Tips for Maintaining Your Homestead

As more and more people begin to think about their relationship to the land and the planet, more people are choosing the homesteading lifestyle. 

Imagine de Albrecht Fietz de la Pixabay

Homesteading is an approach to living life that offers a lot of self-sufficiency through farming, gardening, and even raising farm animals. Some people even choose to make their own clothes and textiles when they homestead. Especially with mortgage rates at incredibly low rates, if you’ve been thinking about homesteading now could be the time to act. The cost of land for you to build on or a home that comes with a few acres could be much less expensive in 2021 than in previous years thanks to the ability to qualify for a lower interest rate.

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While homesteading naturally involves having a solid understanding of how to do things yourself, there are certainly some tasks that you may need to brush up on. In some situations, you may even decide that it’s worth consulting with or even hiring a professional to help you get started so you get to launch your homesteading adventure on the right foot. Even so, if you have an open mind and are willing to learn, then you’ll likely be very fulfilled living on a homestead. Read on for a few tips and tricks to keep in mind as you make the transition to a more self-sufficient lifestyle.

Get work on your home done before you make the move.

Just because you’re going to be doing your best to handle everything on your property yourself doesn’t mean that there aren’t going to be times as a homeowner that you may want to reach out to a contractor to handle different jobs. Especially if the home you’ve bought is older and in need of renovation, it’s best to get a contractor involved with a remodel as soon as you close on the home.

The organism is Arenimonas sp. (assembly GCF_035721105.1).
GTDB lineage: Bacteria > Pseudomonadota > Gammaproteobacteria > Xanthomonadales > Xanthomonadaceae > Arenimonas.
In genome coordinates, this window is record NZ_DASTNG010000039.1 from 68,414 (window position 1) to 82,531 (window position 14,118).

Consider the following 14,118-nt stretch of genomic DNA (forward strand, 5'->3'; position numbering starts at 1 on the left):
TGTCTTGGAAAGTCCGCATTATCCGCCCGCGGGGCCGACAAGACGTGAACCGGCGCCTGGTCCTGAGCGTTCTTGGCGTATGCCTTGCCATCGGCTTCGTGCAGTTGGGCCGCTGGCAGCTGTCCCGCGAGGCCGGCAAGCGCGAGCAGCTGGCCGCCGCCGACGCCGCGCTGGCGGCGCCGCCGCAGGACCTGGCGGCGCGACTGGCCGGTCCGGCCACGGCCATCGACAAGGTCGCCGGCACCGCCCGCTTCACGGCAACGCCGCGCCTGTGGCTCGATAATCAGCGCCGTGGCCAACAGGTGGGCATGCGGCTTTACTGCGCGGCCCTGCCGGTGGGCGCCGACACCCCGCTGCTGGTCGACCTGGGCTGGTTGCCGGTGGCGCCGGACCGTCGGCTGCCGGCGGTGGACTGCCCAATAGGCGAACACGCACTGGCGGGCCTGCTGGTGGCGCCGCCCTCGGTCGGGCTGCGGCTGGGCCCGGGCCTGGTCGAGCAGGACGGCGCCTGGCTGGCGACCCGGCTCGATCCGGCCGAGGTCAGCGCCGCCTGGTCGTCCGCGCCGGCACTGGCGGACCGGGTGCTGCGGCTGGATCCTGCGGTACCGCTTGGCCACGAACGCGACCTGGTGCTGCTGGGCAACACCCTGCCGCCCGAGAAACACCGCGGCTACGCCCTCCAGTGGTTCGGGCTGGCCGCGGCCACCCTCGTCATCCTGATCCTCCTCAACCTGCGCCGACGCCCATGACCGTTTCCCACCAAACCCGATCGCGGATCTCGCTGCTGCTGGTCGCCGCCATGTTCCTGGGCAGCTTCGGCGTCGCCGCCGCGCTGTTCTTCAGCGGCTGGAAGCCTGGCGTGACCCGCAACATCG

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Waiting longer to fix up aspects of your living space can complicate your living arrangements since nobody wants to live in an active construction zone. Especially if you’re interested in a bathroom remodel that involves replacing your bathtub or retiling your shower, it’s best to get your new bathroom job done prior to moving into your house as your primary residence. It might take a little more time to find bathroom remodelers in your area if you’re homesteading someplace off the beaten path, so if you plan on upgrading the shower and bathtub in your master bath, make sure to research contractors capable of handling the plumbing, electrical, and installation work prior to moving.

Make sure you know how to estimate your crop.

You can certainly call on contractors when it comes to getting plumbing or electrical work done around the house, but if you’re really serious about homesteading, you’re going to need to be able to grow your own food. Corn is a popular food to grow that requires minimal maintenance, however, you’ll want to be able to get a ballpark number of your crops so that you know what number of ears you can expect come harvest.

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It’s important to remember that the number of harvestable ears of corn or the grain yield of your wheat plants needs to factor in the fact that some of your plants won’t make it in any given year. This is where something like a corn yield formula can come in handy for calculating your yield estimates using row length, row spacing, length of row, and a bunch of other factors.

Whether you’re working to calculate corn yield or are trying to estimate yield for your tomato plants or an apple tree, being able to use calculators to better estimate this information ultimately ensures that you don’t wind up with a shortfall come winter.

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